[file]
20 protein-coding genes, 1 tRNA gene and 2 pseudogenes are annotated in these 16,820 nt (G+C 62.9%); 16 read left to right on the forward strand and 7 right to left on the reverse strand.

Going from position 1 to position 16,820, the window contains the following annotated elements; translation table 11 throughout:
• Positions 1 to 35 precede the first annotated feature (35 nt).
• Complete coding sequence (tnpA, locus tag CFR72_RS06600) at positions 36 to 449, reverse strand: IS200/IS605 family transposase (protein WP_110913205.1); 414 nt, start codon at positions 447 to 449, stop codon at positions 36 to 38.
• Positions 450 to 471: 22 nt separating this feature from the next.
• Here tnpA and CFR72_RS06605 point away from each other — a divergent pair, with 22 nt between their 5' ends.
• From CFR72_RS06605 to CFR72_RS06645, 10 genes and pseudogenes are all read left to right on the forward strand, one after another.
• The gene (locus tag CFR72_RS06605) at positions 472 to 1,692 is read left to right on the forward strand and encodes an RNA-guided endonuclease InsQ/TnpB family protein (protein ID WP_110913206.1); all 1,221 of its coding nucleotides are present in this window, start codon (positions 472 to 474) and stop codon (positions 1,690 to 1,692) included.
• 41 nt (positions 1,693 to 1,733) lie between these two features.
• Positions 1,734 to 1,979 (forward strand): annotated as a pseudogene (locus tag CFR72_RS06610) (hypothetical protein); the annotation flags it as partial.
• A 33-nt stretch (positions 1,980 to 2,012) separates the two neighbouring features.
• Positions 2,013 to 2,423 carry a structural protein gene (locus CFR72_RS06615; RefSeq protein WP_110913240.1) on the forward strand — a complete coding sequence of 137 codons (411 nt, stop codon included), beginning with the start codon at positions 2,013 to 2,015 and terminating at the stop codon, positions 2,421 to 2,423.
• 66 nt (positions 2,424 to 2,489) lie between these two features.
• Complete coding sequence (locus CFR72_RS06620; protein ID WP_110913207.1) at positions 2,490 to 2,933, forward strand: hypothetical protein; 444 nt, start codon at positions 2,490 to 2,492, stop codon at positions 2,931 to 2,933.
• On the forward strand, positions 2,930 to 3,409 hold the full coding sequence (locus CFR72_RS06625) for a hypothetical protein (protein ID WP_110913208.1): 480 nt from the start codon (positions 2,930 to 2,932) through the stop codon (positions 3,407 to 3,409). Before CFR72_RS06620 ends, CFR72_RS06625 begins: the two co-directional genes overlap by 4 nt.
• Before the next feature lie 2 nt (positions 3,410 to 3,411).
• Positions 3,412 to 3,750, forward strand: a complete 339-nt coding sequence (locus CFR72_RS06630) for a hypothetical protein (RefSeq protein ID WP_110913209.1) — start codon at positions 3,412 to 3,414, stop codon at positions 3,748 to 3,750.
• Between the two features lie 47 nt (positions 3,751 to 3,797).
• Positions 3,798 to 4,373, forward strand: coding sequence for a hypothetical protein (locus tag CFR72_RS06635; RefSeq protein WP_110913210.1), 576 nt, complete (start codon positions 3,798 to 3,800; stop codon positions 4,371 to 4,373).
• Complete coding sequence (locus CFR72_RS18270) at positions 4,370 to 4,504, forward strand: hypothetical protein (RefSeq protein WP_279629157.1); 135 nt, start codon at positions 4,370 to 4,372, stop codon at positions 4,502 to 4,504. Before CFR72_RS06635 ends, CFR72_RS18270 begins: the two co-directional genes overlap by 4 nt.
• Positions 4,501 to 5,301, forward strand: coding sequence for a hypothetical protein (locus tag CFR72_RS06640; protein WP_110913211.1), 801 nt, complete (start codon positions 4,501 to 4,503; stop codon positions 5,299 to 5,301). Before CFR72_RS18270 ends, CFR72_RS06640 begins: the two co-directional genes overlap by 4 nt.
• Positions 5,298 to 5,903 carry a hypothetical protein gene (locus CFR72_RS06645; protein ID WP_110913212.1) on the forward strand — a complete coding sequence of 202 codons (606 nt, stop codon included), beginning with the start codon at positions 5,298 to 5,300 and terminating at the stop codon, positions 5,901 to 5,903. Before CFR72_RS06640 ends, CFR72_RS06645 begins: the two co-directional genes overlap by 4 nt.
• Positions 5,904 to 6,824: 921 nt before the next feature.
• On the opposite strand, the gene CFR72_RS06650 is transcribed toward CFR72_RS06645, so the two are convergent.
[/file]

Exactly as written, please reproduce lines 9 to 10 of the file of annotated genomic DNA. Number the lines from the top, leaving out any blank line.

• 41 nt (positions 1,693 to 1,733) lie between these two features.
• Positions 1,734 to 1,979 (forward strand): annotated as a pseudogene (locus tag CFR72_RS06610) (hypothetical protein); the annotation flags it as partial.